In his newest documentary The Border Fence, Austrian director Nikolaus Geyrhalter once again depicts the European fear of «the Other». His film Abendland (2011) showed a collection of scenes portraying Europe at night, with strong emphasis on surveillance cameras and border fences which keeping outsiders out. In The Border Fence, zooms in the lens is focused on the Austrian–Italian border region Tyrol. In early 2016, Austrian politicians announced plans to build a fence at the Brenner Pass, in order to stop the illegal refugees coming from Italy. Tyrol can thus be viewed as a micro cosmos of the whole Europe as a whole, where different ideas and fears clash.
Protecting the paradise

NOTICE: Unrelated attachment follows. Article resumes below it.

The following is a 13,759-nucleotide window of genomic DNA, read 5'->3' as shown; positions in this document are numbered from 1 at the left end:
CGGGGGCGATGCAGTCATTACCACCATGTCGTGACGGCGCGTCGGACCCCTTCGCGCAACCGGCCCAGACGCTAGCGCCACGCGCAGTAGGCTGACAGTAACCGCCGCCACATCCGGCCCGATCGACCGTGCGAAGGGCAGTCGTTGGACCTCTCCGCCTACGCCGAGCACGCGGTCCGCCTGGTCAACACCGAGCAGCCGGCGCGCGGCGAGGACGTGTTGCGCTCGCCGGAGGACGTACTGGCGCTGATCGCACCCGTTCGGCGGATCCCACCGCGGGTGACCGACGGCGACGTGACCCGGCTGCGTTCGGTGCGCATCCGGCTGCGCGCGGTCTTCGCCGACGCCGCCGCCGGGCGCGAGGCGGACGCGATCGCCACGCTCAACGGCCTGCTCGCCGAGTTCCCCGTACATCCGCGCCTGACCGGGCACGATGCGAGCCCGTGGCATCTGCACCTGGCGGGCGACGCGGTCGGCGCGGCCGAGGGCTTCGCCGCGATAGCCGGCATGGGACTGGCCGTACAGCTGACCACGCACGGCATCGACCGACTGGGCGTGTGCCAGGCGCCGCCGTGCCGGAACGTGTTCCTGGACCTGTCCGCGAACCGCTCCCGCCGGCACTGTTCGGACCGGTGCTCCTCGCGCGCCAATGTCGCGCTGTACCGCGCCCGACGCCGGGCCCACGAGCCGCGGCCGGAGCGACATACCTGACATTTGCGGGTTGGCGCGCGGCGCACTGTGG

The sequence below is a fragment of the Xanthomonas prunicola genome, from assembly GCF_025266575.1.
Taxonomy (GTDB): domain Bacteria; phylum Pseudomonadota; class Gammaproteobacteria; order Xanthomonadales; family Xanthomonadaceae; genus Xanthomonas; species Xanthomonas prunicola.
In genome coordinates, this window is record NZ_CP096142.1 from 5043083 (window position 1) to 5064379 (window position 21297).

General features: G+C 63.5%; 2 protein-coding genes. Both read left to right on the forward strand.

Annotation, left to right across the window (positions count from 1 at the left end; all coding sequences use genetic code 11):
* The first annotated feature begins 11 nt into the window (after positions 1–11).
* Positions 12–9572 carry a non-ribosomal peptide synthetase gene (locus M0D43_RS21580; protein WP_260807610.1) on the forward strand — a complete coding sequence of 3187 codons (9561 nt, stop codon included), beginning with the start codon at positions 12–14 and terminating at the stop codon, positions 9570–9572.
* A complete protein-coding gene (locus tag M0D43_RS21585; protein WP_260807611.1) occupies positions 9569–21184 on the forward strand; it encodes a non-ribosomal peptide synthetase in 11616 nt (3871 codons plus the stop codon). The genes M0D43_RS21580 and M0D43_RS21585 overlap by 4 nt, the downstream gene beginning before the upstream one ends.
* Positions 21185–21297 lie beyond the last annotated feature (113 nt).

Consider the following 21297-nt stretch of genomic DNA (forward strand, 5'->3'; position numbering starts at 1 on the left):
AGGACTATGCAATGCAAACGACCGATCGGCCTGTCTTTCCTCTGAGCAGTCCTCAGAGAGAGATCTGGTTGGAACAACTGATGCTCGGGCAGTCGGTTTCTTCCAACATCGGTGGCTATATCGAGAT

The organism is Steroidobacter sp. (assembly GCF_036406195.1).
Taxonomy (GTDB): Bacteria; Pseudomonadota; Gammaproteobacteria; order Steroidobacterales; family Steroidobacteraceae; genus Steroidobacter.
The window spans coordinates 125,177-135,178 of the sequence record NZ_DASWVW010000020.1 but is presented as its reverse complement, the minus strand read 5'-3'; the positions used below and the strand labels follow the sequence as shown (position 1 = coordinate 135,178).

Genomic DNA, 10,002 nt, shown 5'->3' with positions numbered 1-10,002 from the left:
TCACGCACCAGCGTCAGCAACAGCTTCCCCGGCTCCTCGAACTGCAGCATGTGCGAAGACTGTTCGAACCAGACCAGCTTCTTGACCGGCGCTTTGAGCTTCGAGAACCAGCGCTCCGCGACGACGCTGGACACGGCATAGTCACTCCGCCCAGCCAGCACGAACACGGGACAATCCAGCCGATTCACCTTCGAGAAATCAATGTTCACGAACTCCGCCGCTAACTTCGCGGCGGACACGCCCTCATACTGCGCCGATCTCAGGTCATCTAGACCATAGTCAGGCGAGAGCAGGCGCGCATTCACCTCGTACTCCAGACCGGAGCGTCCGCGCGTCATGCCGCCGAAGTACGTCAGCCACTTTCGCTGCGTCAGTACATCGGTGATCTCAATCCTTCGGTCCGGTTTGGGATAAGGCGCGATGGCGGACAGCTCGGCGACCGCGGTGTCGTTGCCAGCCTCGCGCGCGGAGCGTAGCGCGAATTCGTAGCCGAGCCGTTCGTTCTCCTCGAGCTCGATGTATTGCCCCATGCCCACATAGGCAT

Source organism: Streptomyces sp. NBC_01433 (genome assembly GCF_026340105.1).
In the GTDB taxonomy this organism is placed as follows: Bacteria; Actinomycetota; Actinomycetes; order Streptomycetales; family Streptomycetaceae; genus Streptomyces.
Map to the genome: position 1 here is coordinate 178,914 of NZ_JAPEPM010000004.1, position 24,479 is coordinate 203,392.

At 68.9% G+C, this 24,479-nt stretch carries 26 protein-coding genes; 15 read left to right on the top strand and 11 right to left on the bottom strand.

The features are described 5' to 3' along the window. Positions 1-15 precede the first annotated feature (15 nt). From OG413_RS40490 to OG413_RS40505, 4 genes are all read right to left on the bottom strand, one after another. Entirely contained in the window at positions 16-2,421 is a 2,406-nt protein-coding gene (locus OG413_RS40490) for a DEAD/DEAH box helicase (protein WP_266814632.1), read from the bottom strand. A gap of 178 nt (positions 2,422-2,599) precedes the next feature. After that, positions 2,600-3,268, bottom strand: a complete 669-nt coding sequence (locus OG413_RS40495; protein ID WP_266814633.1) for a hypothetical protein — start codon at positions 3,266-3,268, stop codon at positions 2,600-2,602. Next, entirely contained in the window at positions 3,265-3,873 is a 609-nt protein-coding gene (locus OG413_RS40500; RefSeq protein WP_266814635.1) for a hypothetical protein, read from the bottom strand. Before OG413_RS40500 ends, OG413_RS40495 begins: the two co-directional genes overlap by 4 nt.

The establishing of the Schengen Area and the abolishment of border controls was a revolutionary step for Europe. This was a decision that has liberated the European landscape from unneeded fences and walls. The border checkpoints have converted from control mechanisms to artifacts of the past. Travelling has become faster, more convenient, and more humanistic.
However, the current refugee crisis has turned everything upside down. Hungary, Bulgaria, Macedonia, Slovenia, and several other states have suddenly started to build walls and restore border control. One of these fences was a fence designed to separate the Austrian–Italian border in the Alps. Geyrhalter’s camera patiently and precisely captures the Alpine landscape and its inhabitants. Different characters describe their current lifestyle as very good – almost perfect – yet there is a clear anxiety about a potential deterioration.
«Geyrhalter provides space for our own interpretation and doubt: what is real and what is imagined?»
This perfectly correlates with Nikolaus Geyrhalter’s statement about Europe in …
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